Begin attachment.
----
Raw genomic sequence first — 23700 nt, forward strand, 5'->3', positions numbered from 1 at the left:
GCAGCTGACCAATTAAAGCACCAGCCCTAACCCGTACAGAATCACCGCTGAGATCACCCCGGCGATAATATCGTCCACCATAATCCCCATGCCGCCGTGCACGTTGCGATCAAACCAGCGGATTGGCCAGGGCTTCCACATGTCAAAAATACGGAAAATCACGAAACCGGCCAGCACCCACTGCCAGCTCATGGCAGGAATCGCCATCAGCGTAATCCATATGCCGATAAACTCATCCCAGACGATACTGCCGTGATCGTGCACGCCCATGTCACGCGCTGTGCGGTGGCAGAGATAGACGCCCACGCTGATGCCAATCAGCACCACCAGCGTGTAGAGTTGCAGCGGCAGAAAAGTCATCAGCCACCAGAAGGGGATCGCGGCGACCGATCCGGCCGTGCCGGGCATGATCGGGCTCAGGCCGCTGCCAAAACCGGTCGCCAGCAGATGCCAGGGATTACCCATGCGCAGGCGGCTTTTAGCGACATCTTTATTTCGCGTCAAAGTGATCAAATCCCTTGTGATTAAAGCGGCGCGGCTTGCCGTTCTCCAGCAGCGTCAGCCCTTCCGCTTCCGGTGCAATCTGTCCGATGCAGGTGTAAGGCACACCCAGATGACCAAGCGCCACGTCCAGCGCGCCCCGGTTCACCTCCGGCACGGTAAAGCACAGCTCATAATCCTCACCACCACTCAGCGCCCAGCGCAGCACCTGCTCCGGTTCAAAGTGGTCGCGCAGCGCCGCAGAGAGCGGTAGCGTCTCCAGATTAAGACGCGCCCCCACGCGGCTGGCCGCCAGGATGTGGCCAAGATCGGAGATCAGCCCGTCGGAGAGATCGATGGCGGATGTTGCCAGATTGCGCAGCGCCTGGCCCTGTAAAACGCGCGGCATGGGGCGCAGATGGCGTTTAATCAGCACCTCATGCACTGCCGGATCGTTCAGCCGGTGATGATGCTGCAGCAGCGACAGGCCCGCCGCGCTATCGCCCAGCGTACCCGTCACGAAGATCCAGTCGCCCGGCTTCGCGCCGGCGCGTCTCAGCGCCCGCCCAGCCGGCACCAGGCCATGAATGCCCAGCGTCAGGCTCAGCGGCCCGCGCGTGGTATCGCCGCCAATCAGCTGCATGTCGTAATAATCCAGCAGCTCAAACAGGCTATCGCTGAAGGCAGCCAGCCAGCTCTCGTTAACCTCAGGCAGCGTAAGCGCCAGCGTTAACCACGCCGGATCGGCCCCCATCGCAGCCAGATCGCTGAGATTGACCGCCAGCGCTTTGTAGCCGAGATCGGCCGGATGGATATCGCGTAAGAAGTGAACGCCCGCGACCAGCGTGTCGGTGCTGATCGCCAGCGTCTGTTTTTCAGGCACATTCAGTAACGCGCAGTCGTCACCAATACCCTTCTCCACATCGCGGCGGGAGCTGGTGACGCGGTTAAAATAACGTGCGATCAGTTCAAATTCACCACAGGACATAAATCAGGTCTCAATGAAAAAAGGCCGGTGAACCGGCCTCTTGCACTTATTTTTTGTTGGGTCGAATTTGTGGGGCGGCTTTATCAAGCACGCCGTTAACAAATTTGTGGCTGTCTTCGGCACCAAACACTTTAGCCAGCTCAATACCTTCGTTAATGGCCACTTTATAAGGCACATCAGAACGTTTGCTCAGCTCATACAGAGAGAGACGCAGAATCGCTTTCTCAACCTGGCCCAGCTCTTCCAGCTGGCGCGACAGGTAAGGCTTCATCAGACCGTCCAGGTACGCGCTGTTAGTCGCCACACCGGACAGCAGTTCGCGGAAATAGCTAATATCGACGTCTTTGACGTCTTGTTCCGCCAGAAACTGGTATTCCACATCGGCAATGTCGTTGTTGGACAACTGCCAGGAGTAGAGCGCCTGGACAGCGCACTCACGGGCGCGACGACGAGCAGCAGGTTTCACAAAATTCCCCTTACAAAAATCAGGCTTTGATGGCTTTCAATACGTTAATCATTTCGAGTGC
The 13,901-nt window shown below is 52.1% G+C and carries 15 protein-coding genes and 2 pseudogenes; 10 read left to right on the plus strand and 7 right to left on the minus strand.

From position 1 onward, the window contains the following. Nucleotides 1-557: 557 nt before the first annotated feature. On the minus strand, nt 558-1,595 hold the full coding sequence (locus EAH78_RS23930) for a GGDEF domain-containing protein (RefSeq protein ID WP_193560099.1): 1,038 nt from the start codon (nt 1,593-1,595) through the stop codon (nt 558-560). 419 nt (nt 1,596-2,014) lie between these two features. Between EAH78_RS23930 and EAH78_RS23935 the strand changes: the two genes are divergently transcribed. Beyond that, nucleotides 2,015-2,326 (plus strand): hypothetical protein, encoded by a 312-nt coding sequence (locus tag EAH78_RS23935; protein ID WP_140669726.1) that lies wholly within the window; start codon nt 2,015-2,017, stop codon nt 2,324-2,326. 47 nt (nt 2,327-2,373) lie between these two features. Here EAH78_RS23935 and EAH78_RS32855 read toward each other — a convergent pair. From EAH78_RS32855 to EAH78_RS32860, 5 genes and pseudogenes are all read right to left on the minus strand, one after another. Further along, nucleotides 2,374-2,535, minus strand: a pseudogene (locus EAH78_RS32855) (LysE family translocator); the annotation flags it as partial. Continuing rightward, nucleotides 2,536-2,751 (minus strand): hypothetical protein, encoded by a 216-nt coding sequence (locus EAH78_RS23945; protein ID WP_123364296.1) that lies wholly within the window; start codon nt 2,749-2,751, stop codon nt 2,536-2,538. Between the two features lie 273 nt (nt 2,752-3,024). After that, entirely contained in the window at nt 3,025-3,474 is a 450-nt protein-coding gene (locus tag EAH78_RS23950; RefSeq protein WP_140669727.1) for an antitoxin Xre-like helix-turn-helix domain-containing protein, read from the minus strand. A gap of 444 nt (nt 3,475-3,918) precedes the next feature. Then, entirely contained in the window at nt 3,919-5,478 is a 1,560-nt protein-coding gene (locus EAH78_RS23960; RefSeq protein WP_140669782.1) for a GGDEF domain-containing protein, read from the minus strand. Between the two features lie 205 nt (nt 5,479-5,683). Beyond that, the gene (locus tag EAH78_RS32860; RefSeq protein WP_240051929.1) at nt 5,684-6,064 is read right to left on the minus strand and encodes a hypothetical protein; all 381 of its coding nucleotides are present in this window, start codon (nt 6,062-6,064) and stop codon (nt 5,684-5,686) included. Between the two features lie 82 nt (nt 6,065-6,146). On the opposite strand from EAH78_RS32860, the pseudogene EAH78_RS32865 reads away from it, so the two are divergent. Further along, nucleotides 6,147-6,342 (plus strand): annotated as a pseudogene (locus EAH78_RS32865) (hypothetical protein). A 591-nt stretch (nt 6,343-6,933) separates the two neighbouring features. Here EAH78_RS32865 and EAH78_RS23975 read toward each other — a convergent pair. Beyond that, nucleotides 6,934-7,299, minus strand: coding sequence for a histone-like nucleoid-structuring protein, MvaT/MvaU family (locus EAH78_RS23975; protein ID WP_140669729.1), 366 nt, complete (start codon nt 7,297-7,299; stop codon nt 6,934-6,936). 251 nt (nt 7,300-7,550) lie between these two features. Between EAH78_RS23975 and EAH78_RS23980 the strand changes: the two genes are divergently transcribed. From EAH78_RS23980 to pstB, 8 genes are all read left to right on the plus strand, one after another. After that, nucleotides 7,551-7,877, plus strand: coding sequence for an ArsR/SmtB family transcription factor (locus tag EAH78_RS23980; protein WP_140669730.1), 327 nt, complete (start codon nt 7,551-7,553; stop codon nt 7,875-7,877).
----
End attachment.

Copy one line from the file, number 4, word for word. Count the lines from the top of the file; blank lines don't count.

From position 1 onward, the window contains the following. Nucleotides 1-557: 557 nt before the first annotated feature. On the minus strand, nt 558-1,595 hold the full coding sequence (locus EAH78_RS23930) for a GGDEF domain-containing protein (RefSeq protein ID WP_193560099.1): 1,038 nt from the start codon (nt 1,593-1,595) through the stop codon (nt 558-560). 419 nt (nt 1,596-2,014) lie between these two features. Between EAH78_RS23930 and EAH78_RS23935 the strand changes: the two genes are divergently transcribed. Beyond that, nucleotides 2,015-2,326 (plus strand): hypothetical protein, encoded by a 312-nt coding sequence (locus tag EAH78_RS23935; protein ID WP_140669726.1) that lies wholly within the window; start codon nt 2,015-2,017, stop codon nt 2,324-2,326. 47 nt (nt 2,327-2,373) lie between these two features. Here EAH78_RS23935 and EAH78_RS32855 read toward each other — a convergent pair. From EAH78_RS32855 to EAH78_RS32860, 5 genes and pseudogenes are all read right to left on the minus strand, one after another. Further along, nucleotides 2,374-2,535, minus strand: a pseudogene (locus EAH78_RS32855) (LysE family translocator); the annotation flags it as partial. Continuing rightward, nucleotides 2,536-2,751 (minus strand): hypothetical protein, encoded by a 216-nt coding sequence (locus EAH78_RS23945; protein ID WP_123364296.1) that lies wholly within the window; start codon nt 2,749-2,751, stop codon nt 2,536-2,538. Between the two features lie 273 nt (nt 2,752-3,024). After that, entirely contained in the window at nt 3,025-3,474 is a 450-nt protein-coding gene (locus tag EAH78_RS23950; RefSeq protein WP_140669727.1) for an antitoxin Xre-like helix-turn-helix domain-containing protein, read from the minus strand. A gap of 444 nt (nt 3,475-3,918) precedes the next feature. Then, entirely contained in the window at nt 3,919-5,478 is a 1,560-nt protein-coding gene (locus EAH78_RS23960; RefSeq protein WP_140669782.1) for a GGDEF domain-containing protein, read from the minus strand. Between the two features lie 205 nt (nt 5,479-5,683). Beyond that, the gene (locus tag EAH78_RS32860; RefSeq protein WP_240051929.1) at nt 5,684-6,064 is read right to left on the minus strand and encodes a hypothetical protein; all 381 of its coding nucleotides are present in this window, start codon (nt 6,062-6,064) and stop codon (nt 5,684-5,686) included. Between the two features lie 82 nt (nt 6,065-6,146). On the opposite strand from EAH78_RS32860, the pseudogene EAH78_RS32865 reads away from it, so the two are divergent. Further along, nucleotides 6,147-6,342 (plus strand): annotated as a pseudogene (locus EAH78_RS32865) (hypothetical protein). A 591-nt stretch (nt 6,343-6,933) separates the two neighbouring features. Here EAH78_RS32865 and EAH78_RS23975 read toward each other — a convergent pair. Beyond that, nucleotides 6,934-7,299, minus strand: coding sequence for a histone-like nucleoid-structuring protein, MvaT/MvaU family (locus EAH78_RS23975; protein ID WP_140669729.1), 366 nt, complete (start codon nt 7,297-7,299; stop codon nt 6,934-6,936). 251 nt (nt 7,300-7,550) lie between these two features. Between EAH78_RS23975 and EAH78_RS23980 the strand changes: the two genes are divergently transcribed. From EAH78_RS23980 to pstB, 8 genes are all read left to right on the plus strand, one after another. After that, nucleotides 7,551-7,877, plus strand: coding sequence for an ArsR/SmtB family transcription factor (locus tag EAH78_RS23980; protein WP_140669730.1), 327 nt, complete (start codon nt 7,551-7,553; stop codon nt 7,875-7,877).